Music director for Late Night with Seth Meyers broadcasted from home

Eli Janney, of Late Night with Seth Meyers

Eli Janney has been immersed in music for most of his life, working both in the studio and playing in bands since the 1980’s. He started in the D.Cc punk scene and eventually landed in The 8G Band, the house band that plays four days a week for Late Night with Seth Meyers. He’s been playing keys for the show since 2014, and became the Associate Music Director in 2015. 

When the first waves of COVID hit, Late Night with Seth Meyers was forced to broadcast from home. The transition was strange for everyone, especially the band who had to play and record their pieces separately from the confines of their own home. 

During all this, Janney’s own apartment was under renovations and his family had been living in a neighbor’s temporarily vacated apartment. As Music Director, Janney worked to organize the music and “wrangle the band.” While at home, performing became a challenge of juggling the tracks individually recorded, and compiling them into cohesive tracks to be played during the show.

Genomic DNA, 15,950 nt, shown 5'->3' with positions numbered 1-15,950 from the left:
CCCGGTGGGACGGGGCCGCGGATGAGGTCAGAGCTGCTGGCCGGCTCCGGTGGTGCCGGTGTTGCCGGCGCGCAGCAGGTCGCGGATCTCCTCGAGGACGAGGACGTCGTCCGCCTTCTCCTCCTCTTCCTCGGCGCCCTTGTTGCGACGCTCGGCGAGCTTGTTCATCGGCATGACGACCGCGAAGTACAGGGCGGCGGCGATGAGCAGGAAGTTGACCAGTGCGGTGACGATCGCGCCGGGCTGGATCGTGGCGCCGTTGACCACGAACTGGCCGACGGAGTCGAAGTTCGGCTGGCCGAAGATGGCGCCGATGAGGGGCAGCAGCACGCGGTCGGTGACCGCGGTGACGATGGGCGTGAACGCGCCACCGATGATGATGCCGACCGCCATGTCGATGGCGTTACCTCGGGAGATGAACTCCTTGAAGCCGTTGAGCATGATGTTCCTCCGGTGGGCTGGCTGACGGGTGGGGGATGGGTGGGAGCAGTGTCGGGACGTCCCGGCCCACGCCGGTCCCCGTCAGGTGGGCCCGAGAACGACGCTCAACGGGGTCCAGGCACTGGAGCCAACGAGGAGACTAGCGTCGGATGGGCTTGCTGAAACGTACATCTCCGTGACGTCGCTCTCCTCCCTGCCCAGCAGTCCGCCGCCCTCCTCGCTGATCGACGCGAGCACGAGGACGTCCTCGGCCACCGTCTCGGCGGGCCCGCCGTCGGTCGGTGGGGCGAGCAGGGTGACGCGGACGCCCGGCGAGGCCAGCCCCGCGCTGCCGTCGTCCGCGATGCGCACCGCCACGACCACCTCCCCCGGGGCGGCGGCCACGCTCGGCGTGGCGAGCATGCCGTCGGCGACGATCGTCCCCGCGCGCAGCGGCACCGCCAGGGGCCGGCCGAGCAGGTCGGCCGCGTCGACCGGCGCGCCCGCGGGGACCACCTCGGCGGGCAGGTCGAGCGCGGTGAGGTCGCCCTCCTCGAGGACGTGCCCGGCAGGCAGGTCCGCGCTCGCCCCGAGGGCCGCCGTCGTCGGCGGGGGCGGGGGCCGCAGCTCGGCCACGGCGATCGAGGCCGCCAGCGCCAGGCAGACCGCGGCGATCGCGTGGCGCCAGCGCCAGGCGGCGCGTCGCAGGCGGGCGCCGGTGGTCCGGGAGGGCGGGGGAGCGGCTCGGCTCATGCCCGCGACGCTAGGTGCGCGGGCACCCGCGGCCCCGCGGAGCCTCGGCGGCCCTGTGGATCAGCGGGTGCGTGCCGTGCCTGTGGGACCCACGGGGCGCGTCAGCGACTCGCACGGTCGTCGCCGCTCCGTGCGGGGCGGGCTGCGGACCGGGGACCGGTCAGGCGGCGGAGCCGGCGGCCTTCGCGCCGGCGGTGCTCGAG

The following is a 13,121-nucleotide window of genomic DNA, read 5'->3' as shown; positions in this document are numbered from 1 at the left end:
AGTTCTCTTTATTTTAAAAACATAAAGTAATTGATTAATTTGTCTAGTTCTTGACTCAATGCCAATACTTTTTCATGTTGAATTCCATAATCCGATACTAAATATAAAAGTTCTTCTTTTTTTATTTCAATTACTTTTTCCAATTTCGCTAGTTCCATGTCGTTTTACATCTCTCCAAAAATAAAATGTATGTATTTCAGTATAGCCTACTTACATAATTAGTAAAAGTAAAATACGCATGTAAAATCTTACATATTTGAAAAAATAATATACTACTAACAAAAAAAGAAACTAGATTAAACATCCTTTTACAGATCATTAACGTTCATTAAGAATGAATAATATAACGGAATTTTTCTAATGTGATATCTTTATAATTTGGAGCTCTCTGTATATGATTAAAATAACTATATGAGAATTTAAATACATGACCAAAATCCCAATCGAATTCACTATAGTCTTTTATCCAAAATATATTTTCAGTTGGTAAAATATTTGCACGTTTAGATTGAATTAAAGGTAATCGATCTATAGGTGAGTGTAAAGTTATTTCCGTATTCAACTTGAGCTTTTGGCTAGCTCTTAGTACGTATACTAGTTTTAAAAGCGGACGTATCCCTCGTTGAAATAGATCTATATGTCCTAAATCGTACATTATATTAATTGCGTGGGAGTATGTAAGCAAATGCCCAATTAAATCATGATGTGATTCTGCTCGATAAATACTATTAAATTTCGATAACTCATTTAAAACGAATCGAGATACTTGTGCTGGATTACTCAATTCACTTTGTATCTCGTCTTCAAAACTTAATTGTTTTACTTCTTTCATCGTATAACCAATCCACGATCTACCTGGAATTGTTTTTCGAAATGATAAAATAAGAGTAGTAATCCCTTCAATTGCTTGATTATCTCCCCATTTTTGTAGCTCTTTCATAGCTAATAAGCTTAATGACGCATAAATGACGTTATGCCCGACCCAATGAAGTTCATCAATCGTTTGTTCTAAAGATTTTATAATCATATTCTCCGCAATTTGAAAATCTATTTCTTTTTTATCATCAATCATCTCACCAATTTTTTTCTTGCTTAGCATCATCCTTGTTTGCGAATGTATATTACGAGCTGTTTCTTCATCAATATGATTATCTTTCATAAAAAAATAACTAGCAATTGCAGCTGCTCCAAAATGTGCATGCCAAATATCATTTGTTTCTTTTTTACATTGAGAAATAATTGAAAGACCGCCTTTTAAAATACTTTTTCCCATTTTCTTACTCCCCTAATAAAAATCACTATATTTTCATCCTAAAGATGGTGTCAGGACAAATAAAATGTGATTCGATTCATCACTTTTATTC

The show had initially returned to the studio in September of 2021 and later welcomed back a live audience in October. Despite the hardships that came from the pandemic and trying to perform from home, Janney enjoys several of the changes made. One major difference seen in the studio is new hours, taping two hours earlier than before, allowing the musicians to get home earlier. Another change was a new realized freedom in the studio, with more leeway for working from home. Even after Meyers and the audience have completely returned, writers can still work from home. 

During the pandemic, Janney found comfort at home with his family. Because they lived in New York City and were stuck in one of the first major outbreaks in the country, Janney found that the uncertainty of it made it incredibly “difficult to keep a positive mental state.” But since then, as vaccines and other precautions have become available, it’s no longer his main worry. These days, Janney and his family work to keep “each other as safe as possible, while trying to be normal.”